International

What Canada’s Response to the Pandemic Says about Canada — and the U.S.

Canada’s Prime Minister Justin Trudeau holds a news conference at Rideau Cottage in Ottawa, Canada, June 22, 2020. (Blair Gable/Reuters)
Canada's docility helped in the short run. It will hurt in the long run.

Crises put the true character of a nation on full display. The coronavirus pandemic — both a public-health emergency and an economic catastrophe — is our greatest challenge since the Second World War. Each country has responded in its own way to these twin crises. What have these responses revealed about the values of Canada and the United States and their long-term outlook for growth?

Both countries shut down large swathes of their economies, creating the sudden and unexpected loss of jobs and incomes that the welfare state was designed to cushion. In Canada, aid programs to offset these losses were paid directly from government to households, breaking the monetary link between firms and employees, something that will take time to re-establish as the economy reopens. In contrast, the U.S. government partnered with business, visibly relying on firms to help funnel money to individuals in the short term and to develop a vaccine. The U.S. understands that technological innovation is the only viable solution to both the health and economic crises.

Canada’s response to the pandemic demonstrated a fealty to its founding principles of “peace, order and good government.” Governments fully asserted their spending powers, pushing their deficit to 16 percent of GDP, the largest in the G7. Canada locked down more of its economy for longer than the U.S., while restricting the internal movement of its population to a degree that would be anathema to Americans.

The United States government responded with a mixture of intermittent direct government support to households and sustained aid to people indirectly via businesses. Help for individuals included one-time checks for $1,200 mailed to most households at the start of the pandemic, supplemented by a top-up to unemployment-insurance benefits. Unlike in Canada, there were few programs targeting specific groups, such as the elderly, students, or low-wage workers. Meanwhile, extensive aid was offered to both large and small firms through a mixture of grants and loans.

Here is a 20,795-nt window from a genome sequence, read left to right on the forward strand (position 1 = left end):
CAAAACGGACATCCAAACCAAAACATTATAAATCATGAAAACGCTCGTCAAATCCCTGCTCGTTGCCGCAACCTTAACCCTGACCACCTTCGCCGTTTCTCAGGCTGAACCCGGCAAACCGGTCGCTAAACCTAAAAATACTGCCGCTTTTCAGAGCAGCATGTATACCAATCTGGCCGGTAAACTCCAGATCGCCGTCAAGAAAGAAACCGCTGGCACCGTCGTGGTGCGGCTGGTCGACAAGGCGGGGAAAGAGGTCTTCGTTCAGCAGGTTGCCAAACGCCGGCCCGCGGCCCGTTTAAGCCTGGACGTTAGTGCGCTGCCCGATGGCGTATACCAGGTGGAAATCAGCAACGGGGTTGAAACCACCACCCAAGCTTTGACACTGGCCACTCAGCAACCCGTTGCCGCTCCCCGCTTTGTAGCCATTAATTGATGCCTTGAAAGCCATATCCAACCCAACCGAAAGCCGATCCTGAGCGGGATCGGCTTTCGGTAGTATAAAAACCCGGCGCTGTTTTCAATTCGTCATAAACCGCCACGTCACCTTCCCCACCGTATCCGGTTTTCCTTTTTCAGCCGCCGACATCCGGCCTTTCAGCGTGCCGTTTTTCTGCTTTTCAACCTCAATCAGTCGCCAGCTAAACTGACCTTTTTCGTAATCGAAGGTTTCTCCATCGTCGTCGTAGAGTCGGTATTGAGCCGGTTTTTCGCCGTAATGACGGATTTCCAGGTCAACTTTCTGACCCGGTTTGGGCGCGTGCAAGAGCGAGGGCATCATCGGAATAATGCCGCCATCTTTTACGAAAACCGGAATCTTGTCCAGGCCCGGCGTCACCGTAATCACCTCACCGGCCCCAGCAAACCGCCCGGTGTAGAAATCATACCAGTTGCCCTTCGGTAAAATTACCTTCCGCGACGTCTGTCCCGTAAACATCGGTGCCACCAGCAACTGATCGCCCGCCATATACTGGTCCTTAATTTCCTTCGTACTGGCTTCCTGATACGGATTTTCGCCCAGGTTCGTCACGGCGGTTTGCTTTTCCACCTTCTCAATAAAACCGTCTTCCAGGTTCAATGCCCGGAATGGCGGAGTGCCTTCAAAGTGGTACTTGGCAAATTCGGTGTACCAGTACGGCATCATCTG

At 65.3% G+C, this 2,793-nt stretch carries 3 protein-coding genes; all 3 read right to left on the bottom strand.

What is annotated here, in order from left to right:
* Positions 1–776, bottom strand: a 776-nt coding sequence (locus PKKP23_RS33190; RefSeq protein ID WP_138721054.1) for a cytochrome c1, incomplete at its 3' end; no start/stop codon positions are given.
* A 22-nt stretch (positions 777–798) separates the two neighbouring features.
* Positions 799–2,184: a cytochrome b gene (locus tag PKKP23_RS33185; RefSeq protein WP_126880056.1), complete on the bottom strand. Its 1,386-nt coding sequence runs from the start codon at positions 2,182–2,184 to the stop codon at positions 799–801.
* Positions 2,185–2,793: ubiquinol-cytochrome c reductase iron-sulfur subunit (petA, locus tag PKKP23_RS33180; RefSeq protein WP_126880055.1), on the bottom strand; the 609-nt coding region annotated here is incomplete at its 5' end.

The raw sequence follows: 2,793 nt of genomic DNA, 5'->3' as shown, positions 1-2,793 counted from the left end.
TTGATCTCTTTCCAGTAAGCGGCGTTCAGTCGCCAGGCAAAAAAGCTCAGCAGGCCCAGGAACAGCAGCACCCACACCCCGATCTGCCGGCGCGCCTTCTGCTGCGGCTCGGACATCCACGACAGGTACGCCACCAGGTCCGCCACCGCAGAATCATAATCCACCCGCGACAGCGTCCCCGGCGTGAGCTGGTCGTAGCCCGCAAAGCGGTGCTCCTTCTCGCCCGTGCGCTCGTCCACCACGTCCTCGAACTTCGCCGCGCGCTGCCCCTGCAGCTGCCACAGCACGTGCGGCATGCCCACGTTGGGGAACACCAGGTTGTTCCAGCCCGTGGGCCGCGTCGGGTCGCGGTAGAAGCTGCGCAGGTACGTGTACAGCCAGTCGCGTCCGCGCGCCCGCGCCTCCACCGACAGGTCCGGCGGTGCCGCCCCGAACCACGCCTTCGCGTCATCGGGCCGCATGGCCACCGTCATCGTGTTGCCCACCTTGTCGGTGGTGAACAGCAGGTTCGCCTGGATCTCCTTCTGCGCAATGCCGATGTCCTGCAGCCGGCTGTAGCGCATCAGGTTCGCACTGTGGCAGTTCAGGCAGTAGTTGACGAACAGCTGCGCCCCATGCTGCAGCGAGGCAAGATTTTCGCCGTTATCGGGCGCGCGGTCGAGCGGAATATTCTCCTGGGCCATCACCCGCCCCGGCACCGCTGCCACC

Canada’s stance overall was one of government generosity to persons and parsimony to businesses. The Trudeau government lavished a variety of direct program payments on households while mostly offering complicated payment deferrals or loans to firms. Most notably, nearly one-third of all Canadians receive up to $2,000 a month directly from the federal government under the terms of the Canada Emergency Relief Benefit (CERB). The reception to these programs proves the point: Households were enthusiastic, firms were wary.

Canada’s native suspicion and cynicism towards business was expressed by Prime Minister Justin Trudeau. When introducing a wage-subsidy program for firms, he offered a stern “word of caution” to businesses: “If you think this is a system you can take advantage of or game, don’t. There will be serious consequences for those who do.” Trudeau unfortunately issued his warning to the wrong group. Firms in Canada largely ignored the wage-subsidy program. Meanwhile households flocked to the CERB program in twice the numbers the government forecast, taking advantage of a stunning lack of oversight. The very popularity of the CERB made its cost unsustainable, forcing the government to shift people to less expensive support programs by late summer.

In terms of the health crisis, Canada more successfully locked down its economy and shut in its people, containing the spread of the coronavirus better than the United States. However, the cost of Canada’s more extensive shutdown is unsustainable as firms struggle to deal with the growing backlog of bills and lagging revenues. The only viable near-term solution to the pandemic is the technological innovation of a vaccine.